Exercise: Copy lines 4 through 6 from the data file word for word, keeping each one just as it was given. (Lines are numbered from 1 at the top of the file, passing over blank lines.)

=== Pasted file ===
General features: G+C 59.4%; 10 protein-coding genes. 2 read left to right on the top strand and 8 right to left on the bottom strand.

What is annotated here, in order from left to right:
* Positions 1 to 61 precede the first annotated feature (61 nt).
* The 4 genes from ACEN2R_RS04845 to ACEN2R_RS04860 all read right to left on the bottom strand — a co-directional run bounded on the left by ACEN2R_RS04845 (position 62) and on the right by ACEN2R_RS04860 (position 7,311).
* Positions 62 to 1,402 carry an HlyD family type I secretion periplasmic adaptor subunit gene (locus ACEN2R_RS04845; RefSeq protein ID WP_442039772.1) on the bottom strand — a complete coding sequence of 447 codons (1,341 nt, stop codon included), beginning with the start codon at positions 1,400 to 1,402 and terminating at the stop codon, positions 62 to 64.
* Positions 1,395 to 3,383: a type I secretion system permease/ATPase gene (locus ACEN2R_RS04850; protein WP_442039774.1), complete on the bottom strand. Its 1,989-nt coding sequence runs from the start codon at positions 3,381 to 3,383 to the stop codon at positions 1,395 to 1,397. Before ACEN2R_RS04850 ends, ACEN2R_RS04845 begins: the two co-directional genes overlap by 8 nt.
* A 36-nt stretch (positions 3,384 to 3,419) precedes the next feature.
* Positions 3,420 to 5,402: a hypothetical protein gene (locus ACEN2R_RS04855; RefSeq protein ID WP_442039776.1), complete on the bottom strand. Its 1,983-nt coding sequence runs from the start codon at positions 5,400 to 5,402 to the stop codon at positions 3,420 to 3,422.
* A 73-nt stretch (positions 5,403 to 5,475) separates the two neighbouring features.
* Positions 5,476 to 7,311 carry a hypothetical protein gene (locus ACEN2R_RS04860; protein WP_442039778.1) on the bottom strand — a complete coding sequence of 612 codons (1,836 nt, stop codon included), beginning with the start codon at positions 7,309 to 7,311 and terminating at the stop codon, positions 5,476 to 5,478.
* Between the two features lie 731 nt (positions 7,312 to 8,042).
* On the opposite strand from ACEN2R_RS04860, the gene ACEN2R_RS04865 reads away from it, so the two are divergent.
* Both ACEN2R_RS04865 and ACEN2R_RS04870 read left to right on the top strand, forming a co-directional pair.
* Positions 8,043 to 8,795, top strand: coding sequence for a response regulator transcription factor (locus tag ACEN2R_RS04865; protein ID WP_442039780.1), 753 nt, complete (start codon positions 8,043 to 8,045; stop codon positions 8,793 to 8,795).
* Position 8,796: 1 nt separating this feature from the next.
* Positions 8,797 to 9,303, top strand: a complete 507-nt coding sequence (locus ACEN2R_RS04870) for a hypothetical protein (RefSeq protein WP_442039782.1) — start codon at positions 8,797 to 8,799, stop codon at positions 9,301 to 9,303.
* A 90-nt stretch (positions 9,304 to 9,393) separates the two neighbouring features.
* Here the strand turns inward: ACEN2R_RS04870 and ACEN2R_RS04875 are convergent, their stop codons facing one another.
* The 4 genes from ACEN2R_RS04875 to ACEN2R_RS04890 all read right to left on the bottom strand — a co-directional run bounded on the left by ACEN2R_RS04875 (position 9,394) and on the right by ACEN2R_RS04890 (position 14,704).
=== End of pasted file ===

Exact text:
* The 4 genes from ACEN2R_RS04845 to ACEN2R_RS04860 all read right to left on the bottom strand — a co-directional run bounded on the left by ACEN2R_RS04845 (position 62) and on the right by ACEN2R_RS04860 (position 7,311).
* Positions 62 to 1,402 carry an HlyD family type I secretion periplasmic adaptor subunit gene (locus ACEN2R_RS04845; RefSeq protein ID WP_442039772.1) on the bottom strand — a complete coding sequence of 447 codons (1,341 nt, stop codon included), beginning with the start codon at positions 1,400 to 1,402 and terminating at the stop codon, positions 62 to 64.
* Positions 1,395 to 3,383: a type I secretion system permease/ATPase gene (locus ACEN2R_RS04850; protein WP_442039774.1), complete on the bottom strand. Its 1,989-nt coding sequence runs from the start codon at positions 3,381 to 3,383 to the stop codon at positions 1,395 to 1,397. Before ACEN2R_RS04850 ends, ACEN2R_RS04845 begins: the two co-directional genes overlap by 8 nt.